Long Term Athletic Development

Long Term Athletic Development 

Strength training, injury prevention, sport specific training, energy system development all sound sexy when we talk about them as professionals.  I often think back to a recent podcast I listened to with @benbrunotraining when he said, “we are often really good at things we have been doing since we were kids.”  I agree with him, and the issue is we are seeing less kids out playing sports.  I do not have specific stats but using the eye test I see less kids out playing basketball, rumble fumble, wiffleball, and soccer.  

Although a controversial topic, the best athletes I receive at the college level are multi-sport athletes.  There are so many parallels between sports when it comes to technical, tactical, physiological, and psychological factors.  Playing different sports all year around helps develop motor skills that may be lost specializing in one sport too early.  We are starting to see more and more athletes specialize early in their careers.  Parents are quick to see their 6th grade son/daughter have early success and think if my son/daughter dedicates year-round attention to this sport they will accelerate their development.  At a certain point you will run into one of two issues, the law of diminishing returns or burnout.  I would encourage you if you are a young athlete reading this to continue to play multiple sports.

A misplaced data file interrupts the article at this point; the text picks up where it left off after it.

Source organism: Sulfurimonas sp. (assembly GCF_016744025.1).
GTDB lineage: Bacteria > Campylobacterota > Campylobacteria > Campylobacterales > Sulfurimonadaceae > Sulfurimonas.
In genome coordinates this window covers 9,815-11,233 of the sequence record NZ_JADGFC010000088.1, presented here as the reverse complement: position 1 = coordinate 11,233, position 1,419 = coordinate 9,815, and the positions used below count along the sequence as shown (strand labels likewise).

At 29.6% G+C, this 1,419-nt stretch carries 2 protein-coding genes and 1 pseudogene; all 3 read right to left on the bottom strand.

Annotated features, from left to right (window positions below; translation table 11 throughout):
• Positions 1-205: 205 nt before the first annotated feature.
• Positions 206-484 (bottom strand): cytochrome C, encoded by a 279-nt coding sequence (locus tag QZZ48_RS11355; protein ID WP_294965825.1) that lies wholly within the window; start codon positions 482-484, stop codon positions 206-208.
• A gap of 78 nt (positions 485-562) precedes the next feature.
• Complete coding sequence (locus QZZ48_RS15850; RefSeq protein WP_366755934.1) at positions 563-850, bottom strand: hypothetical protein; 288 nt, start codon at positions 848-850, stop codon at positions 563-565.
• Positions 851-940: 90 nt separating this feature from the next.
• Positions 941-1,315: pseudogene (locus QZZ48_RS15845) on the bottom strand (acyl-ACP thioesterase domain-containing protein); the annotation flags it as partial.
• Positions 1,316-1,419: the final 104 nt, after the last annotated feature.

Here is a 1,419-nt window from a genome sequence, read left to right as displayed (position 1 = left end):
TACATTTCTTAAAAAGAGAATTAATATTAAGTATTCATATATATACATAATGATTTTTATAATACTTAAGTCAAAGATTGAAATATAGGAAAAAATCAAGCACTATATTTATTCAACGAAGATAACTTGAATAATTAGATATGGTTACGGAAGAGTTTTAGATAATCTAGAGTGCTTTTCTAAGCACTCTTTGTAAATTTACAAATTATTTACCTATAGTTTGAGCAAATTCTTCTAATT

• Basketball: Speed, Power, Change of Direction, Endurance, Vision, Ball Skills
  • Football: Speed, Power, Strength, Change of Direction, Vision, Ball Skills  
  • Soccer: Endurance, Speed, Power, Change of Direction, Vision, Ball Skills
  • Track: Speed, Power, Speed Endurance, Endurance
  • Baseball/Softball: Speed, Power, Rotational Power, Reaction Time
  • Lacrosse: Speed, Power, Change of Direction, Rotational Power, Reaction Time, Ball/Stick Skills

Along with playing your sports strength training can be used to compliment your abilities on/off the field/court/pool…etc.  The first question I know a lot of you are thinking is “how old is old enough to start strength training”?  The quick answer is…it depends because everyone matures and develops at different speeds.  However here is what everyone can do.  Everyone can do bodyweight exercises.  Having proper technique, body awareness and motor control are important when laying the foundation for bodyweight movements.  Before you say “I'm too advanced for bodyweight exercises” bite your tongue because most coaches at the collegiate level prescribe a foundational program that only uses bodyweight or light weight exercises.  Prior to walking you need to learn how to crawl.  Here is a list of exercises that you can perform to help build muscle, body awareness and foundational strength while only using bodyweight exercises.

  • Horizontal Push - Push-ups
  • Horizontal Pull - Inverted Row with TRX
  • Vertical Pull - Pull-ups (underhand/overhand/neutral)
  • Bilateral Lower Body - Bodyweight Squats
  • Unilateral Lower Body - Bodyweight Split Squats
  • Unilateral Hinge - Single Leg RDL

Stay tuned for my next article discussing variations, progressions/regression, and time under tension programming.  

Colin Masterson
Sports Performance Coach at Villanova University
Follow along for more content on IG @CM1_performance

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